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5.0 out of 5 stars Subject: the gigantic panorama of Hitler's overturning of everything. Not narrowly about Speer.
Fest's book is a powerhouse of information and insight not only on Speer, but on the deep, mysterious sorcery emanating from Hitler that diffused through the movement & brought everything together. This is full justification for buying the book and reading it several times, whether or not you've formed your final opinion of Speer. The vast sweep taken by the author is...
Published 3 months ago by Ronald Haak

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11 of 13 people found the following review helpful
3.0 out of 5 stars Good on sources, but no 'final verdict'
Alongside the works on Speer such as those by Sereny and Van Der Vat, this biography is simply that: a biography. It is not as thorough as the former, nor as entertaining as the latter. Fest steers a course that although quite sub-textually (and in places overtly) is 'pro-Speer' guides the reader quite swiftly through Speer's professional life.

If Sereny's...
Published on 19 Dec 2006 by Moon Cheese


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11 of 13 people found the following review helpful
3.0 out of 5 stars Good on sources, but no 'final verdict', 19 Dec 2006
Alongside the works on Speer such as those by Sereny and Van Der Vat, this biography is simply that: a biography. It is not as thorough as the former, nor as entertaining as the latter. Fest steers a course that although quite sub-textually (and in places overtly) is 'pro-Speer' guides the reader quite swiftly through Speer's professional life.

If Sereny's excellent 'Battle With The Truth' is vast and impartial, and Van Der Vat in 'The Good Nazi' almost swinging the executioners axe in fury, the this is the Biography that Speer, were he still alive would have endorsed. Fest's relationship with his subject began upon his release from Spandau when Fest 'assisted' him with writing 'Inside...' and '... Secret Diaries'. The larger part of this biography is based upon the extensive notes Fest took at that time (recently published in Germany as 'Unanswerable Questions') and this is the books main asset.

However, it fails in that there is no 'Final Verdict' as it claims, and the prose is a little pedantic, to say the least. If you are new to Speer, I suggest Sereny's book. If you are familiar to him, this book is little more than a useful addition to the still expanding Speer 'legend'.
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5.0 out of 5 stars Subject: the gigantic panorama of Hitler's overturning of everything. Not narrowly about Speer., 28 April 2014
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Ronald Haak (Cork, Ireland) - See all my reviews
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Fest's book is a powerhouse of information and insight not only on Speer, but on the deep, mysterious sorcery emanating from Hitler that diffused through the movement & brought everything together. This is full justification for buying the book and reading it several times, whether or not you've formed your final opinion of Speer. The vast sweep taken by the author is trenchant and interconnects with multiple aspects of the entire Nazi experience. It was news to me that the 1942 Russian campaign had available only half the number of vehicles and men that had constituted the invasion of the previous year, so appalling were the previous winter's losses. Nor had I realized that in November, 1941 with the disaster before Moscow unfolding amidst the ferocity of the Russian winter, Hitler refused to cut back the grandeoise construction projects underway to transform the center of Berlin despite its gigantic drain on manpower, materiel and the state economy. He insisted that construction continue. This induced Speer to suspect that some of Hitler's hunger for military triumphs was to provide heroic substance to feed into the new architecture. His plans to overhaul cities across vast continents depended on architecture to establish their lasting effects, just as had been the case for the pyramids in Egypt and the Pergamon. For the first time, thanks to Fest, I realized that architecture for Hitler was a raging, visceral need on par with all other policy considerations, even war policy, and was not just a mode of relaxation --- as painting was for Churchill. The furious speed of his campaigns was to hasten the architectural revolution across continents and set up Germany as the equivalent of historic Rome in Hitler's own lifetime. Valuable pages outline how second nature it was for the German population (and not just Speer) to leap onto the jaugernaut of the new regime in the early years (48-49; 339-342). I find such sharpened perspectives essential to decoding what the Reich was all about.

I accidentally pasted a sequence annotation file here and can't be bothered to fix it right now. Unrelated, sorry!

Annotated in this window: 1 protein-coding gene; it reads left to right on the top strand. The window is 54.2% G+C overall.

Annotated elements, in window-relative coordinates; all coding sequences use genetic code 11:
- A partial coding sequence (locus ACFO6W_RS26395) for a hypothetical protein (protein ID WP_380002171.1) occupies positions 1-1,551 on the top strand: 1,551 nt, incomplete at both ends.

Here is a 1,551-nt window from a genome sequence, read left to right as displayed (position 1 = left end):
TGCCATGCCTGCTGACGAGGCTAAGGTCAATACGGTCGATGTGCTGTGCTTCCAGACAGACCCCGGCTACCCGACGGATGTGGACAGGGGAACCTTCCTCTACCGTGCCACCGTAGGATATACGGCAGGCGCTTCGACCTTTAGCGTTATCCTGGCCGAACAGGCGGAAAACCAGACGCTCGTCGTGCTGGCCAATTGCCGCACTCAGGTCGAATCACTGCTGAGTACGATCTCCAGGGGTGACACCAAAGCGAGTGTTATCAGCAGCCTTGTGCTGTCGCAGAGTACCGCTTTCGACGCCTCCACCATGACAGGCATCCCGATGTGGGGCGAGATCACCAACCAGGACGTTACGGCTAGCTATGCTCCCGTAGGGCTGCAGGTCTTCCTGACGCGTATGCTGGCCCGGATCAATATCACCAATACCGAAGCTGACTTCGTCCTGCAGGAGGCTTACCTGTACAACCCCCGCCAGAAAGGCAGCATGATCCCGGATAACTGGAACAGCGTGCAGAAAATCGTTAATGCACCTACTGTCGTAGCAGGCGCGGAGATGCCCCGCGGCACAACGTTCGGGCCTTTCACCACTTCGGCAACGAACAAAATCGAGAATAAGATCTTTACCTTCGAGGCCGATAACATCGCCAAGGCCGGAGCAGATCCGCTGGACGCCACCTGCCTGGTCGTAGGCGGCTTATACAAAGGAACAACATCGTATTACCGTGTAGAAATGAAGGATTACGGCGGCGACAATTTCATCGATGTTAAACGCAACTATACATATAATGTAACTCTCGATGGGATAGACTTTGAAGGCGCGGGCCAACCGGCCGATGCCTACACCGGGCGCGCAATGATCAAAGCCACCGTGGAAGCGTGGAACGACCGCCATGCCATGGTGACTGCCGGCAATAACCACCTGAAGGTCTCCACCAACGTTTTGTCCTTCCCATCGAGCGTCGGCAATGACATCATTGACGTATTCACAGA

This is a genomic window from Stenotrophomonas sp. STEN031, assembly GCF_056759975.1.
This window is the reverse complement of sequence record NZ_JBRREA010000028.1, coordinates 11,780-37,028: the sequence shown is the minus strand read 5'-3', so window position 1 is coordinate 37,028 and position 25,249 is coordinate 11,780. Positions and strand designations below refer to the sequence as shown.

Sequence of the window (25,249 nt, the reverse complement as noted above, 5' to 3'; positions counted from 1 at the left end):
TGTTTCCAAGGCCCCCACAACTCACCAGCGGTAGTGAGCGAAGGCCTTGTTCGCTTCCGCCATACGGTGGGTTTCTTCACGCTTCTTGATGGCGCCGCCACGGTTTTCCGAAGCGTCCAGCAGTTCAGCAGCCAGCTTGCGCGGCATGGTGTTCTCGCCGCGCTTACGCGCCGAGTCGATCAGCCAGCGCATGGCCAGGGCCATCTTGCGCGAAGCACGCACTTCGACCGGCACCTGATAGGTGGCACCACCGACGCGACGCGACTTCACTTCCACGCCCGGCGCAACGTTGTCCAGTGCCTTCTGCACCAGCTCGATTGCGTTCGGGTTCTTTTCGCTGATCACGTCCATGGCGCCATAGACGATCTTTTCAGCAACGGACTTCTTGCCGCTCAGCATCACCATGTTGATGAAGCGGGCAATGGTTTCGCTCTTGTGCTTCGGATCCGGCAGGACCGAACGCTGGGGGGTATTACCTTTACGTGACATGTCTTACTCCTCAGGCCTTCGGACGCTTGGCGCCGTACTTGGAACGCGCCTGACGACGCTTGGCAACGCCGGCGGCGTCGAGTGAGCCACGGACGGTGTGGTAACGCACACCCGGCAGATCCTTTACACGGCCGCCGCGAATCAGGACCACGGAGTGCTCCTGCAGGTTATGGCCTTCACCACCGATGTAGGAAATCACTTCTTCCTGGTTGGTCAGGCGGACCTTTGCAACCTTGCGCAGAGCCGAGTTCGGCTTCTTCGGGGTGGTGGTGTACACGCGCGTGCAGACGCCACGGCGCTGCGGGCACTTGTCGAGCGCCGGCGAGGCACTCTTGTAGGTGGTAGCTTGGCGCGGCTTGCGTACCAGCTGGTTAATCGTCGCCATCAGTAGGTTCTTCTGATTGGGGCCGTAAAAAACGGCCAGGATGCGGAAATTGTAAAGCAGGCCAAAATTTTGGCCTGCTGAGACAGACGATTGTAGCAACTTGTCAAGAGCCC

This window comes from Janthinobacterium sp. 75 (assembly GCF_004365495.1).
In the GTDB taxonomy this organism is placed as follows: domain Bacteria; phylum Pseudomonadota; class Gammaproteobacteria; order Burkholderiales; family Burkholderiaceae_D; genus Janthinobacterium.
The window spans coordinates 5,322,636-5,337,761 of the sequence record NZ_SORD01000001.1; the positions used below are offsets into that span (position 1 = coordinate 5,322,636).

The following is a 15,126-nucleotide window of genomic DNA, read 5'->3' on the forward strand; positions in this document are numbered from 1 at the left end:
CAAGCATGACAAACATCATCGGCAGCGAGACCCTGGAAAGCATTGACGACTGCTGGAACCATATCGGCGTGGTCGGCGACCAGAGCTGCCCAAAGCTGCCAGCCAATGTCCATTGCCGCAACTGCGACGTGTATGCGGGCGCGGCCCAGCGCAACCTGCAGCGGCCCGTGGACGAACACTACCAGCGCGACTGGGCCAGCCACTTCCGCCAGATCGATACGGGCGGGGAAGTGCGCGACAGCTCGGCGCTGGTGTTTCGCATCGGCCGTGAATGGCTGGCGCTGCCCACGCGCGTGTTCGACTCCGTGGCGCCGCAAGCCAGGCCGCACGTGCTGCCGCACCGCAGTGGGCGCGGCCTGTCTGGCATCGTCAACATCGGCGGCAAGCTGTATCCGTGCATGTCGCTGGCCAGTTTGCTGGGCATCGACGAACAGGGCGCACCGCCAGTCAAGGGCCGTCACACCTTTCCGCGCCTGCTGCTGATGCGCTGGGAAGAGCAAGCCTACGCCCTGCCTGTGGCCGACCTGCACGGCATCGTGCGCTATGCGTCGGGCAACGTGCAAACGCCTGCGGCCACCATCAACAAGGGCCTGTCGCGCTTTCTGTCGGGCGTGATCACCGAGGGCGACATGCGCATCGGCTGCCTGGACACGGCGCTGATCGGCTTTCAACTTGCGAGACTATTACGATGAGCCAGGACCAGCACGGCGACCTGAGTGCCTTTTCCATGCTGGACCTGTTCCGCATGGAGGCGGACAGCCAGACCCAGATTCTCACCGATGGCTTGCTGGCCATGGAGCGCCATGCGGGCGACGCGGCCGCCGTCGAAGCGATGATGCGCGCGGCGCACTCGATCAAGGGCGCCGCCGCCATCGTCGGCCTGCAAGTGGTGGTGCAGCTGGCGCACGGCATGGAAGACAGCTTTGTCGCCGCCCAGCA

This panorama will radically expand the world of a reader who might otherwise approach the book warily, fearing a narrow, Speer-only focus. Fest's superlative knowledge carries us far beyond this.

The book is not only worth the purchase and but is well worth re-reading, as well.
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SPEER:A BIOGRAPHY: The Final Verdict
SPEER:A BIOGRAPHY: The Final Verdict by Joachim Fest (Paperback - 18 April 2002)
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